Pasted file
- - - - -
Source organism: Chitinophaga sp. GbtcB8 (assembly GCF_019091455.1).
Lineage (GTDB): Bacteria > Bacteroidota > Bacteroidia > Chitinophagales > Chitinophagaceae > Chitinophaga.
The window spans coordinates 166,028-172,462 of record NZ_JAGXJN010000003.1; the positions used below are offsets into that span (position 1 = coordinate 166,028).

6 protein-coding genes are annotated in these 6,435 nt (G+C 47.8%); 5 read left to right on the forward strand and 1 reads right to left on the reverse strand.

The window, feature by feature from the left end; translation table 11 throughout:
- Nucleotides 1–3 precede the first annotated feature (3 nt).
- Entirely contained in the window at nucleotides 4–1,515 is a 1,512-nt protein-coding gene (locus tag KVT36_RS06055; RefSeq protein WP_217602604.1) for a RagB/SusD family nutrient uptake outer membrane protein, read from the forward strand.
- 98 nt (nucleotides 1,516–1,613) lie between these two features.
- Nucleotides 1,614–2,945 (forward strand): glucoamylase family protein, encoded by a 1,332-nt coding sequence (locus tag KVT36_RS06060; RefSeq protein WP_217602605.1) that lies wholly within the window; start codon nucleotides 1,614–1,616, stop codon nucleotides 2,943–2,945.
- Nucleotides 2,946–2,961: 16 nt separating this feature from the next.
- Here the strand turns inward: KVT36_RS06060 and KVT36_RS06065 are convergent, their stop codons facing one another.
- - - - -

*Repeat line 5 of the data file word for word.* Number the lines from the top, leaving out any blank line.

The window, feature by feature from the left end; translation table 11 throughout: